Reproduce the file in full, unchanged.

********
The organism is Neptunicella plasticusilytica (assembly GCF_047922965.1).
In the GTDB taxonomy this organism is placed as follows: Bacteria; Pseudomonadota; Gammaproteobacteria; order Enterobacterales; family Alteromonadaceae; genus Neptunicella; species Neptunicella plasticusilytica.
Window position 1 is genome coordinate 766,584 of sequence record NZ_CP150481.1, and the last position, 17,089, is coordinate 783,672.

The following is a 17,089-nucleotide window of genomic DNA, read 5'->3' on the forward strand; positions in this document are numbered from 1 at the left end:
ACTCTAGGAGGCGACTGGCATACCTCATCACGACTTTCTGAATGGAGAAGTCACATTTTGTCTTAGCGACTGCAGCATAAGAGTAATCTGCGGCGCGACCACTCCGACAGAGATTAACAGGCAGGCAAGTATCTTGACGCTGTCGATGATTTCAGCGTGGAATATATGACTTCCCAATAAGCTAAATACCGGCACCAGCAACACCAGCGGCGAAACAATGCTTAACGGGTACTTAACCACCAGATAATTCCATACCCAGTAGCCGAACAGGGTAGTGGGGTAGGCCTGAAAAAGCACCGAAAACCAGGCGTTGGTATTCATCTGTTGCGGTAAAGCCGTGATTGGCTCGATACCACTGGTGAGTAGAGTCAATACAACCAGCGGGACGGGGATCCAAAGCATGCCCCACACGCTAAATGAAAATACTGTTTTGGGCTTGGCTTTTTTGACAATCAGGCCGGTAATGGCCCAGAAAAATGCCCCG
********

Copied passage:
The organism is Neptunicella plasticusilytica (assembly GCF_047922965.1).
In the GTDB taxonomy this organism is placed as follows: Bacteria; Pseudomonadota; Gammaproteobacteria; order Enterobacterales; family Alteromonadaceae; genus Neptunicella; species Neptunicella plasticusilytica.
Window position 1 is genome coordinate 766,584 of sequence record NZ_CP150481.1, and the last position, 17,089, is coordinate 783,672.

The following is a 17,089-nucleotide window of genomic DNA, read 5'->3' on the forward strand; positions in this document are numbered from 1 at the left end:
ACTCTAGGAGGCGACTGGCATACCTCATCACGACTTTCTGAATGGAGAAGTCACATTTTGTCTTAGCGACTGCAGCATAAGAGTAATCTGCGGCGCGACCACTCCGACAGAGATTAACAGGCAGGCAAGTATCTTGACGCTGTCGATGATTTCAGCGTGGAATATATGACTTCCCAATAAGCTAAATACCGGCACCAGCAACACCAGCGGCGAAACAATGCTTAACGGGTACTTAACCACCAGATAATTCCATACCCAGTAGCCGAACAGGGTAGTGGGGTAGGCCTGAAAAAGCACCGAAAACCAGGCGTTGGTATTCATCTGTTGCGGTAAAGCCGTGATTGGCTCGATACCACTGGTGAGTAGAGTCAATACAACCAGCGGGACGGGGATCCAAAGCATGCCCCACACGCTAAATGAAAATACTGTTTTGGGCTTGGCTTTTTTGACAATCAGGCCGGTAATGGCCCAGAAAAATGCCCCG